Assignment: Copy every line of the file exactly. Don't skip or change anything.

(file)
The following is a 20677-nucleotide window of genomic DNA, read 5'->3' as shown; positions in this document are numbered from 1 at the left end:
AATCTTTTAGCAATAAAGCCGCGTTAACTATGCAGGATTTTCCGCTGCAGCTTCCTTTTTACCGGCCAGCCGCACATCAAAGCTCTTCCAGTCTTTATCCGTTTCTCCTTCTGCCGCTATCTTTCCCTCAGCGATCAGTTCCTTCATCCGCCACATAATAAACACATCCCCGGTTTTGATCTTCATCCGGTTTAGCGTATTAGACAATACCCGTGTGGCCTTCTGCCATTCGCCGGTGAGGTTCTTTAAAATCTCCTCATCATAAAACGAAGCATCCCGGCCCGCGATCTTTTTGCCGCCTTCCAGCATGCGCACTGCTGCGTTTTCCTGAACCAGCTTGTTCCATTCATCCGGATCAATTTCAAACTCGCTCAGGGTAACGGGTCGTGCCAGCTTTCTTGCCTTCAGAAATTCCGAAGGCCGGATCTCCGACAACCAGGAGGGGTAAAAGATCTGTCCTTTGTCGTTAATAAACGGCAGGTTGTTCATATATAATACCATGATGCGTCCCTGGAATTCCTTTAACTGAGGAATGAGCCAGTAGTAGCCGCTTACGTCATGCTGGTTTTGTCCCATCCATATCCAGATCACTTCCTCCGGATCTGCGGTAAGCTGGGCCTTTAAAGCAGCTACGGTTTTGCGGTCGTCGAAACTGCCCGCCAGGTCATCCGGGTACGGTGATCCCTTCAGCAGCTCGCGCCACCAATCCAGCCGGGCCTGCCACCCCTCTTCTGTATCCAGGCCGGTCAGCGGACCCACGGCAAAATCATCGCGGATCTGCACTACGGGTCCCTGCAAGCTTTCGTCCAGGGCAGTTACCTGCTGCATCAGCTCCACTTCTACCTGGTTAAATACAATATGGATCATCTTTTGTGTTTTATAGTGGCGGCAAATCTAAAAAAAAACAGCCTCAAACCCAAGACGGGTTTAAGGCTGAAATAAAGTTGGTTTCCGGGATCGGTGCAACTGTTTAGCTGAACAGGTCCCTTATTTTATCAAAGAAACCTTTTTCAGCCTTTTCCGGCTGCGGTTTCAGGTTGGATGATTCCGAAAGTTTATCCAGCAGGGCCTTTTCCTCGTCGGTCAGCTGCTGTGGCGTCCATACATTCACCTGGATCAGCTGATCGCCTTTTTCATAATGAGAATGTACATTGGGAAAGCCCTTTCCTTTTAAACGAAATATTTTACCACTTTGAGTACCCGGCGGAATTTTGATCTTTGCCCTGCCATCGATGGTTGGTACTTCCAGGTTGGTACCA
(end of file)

The following is a 20677-nucleotide window of genomic DNA, read 5'->3' as shown; positions in this document are numbered from 1 at the left end:
AATCTTTTAGCAATAAAGCCGCGTTAACTATGCAGGATTTTCCGCTGCAGCTTCCTTTTTACCGGCCAGCCGCACATCAAAGCTCTTCCAGTCTTTATCCGTTTCTCCTTCTGCCGCTATCTTTCCCTCAGCGATCAGTTCCTTCATCCGCCACATAATAAACACATCCCCGGTTTTGATCTTCATCCGGTTTAGCGTATTAGACAATACCCGTGTGGCCTTCTGCCATTCGCCGGTGAGGTTCTTTAAAATCTCCTCATCATAAAACGAAGCATCCCGGCCCGCGATCTTTTTGCCGCCTTCCAGCATGCGCACTGCTGCGTTTTCCTGAACCAGCTTGTTCCATTCATCCGGATCAATTTCAAACTCGCTCAGGGTAACGGGTCGTGCCAGCTTTCTTGCCTTCAGAAATTCCGAAGGCCGGATCTCCGACAACCAGGAGGGGTAAAAGATCTGTCCTTTGTCGTTAATAAACGGCAGGTTGTTCATATATAATACCATGATGCGTCCCTGGAATTCCTTTAACTGAGGAATGAGCCAGTAGTAGCCGCTTACGTCATGCTGGTTTTGTCCCATCCATATCCAGATCACTTCCTCCGGATCTGCGGTAAGCTGGGCCTTTAAAGCAGCTACGGTTTTGCGGTCGTCGAAACTGCCCGCCAGGTCATCCGGGTACGGTGATCCCTTCAGCAGCTCGCGCCACCAATCCAGCCGGGCCTGCCACCCCTCTTCTGTATCCAGGCCGGTCAGCGGACCCACGGCAAAATCATCGCGGATCTGCACTACGGGTCCCTGCAAGCTTTCGTCCAGGGCAGTTACCTGCTGCATCAGCTCCACTTCTACCTGGTTAAATACAATATGGATCATCTTTTGTGTTTTATAGTGGCGGCAAATCTAAAAAAAAACAGCCTCAAACCCAAGACGGGTTTAAGGCTGAAATAAAGTTGGTTTCCGGGATCGGTGCAACTGTTTAGCTGAACAGGTCCCTTATTTTATCAAAGAAACCTTTTTCAGCCTTTTCCGGCTGCGGTTTCAGGTTGGATGATTCCGAAAGTTTATCCAGCAGGGCCTTTTCCTCGTCGGTCAGCTGCTGTGGCGTCCATACATTCACCTGGATCAGCTGATCGCCTTTTTCATAATGAGAATGTACATTGGGAAAGCCCTTTCCTTTTAAACGAAATATTTTACCACTTTGAGTACCCGGCGGAATTTTGATCTTTGCCCTGCCATCGATGGTTGGTACTTCCAGGTTGGTACCA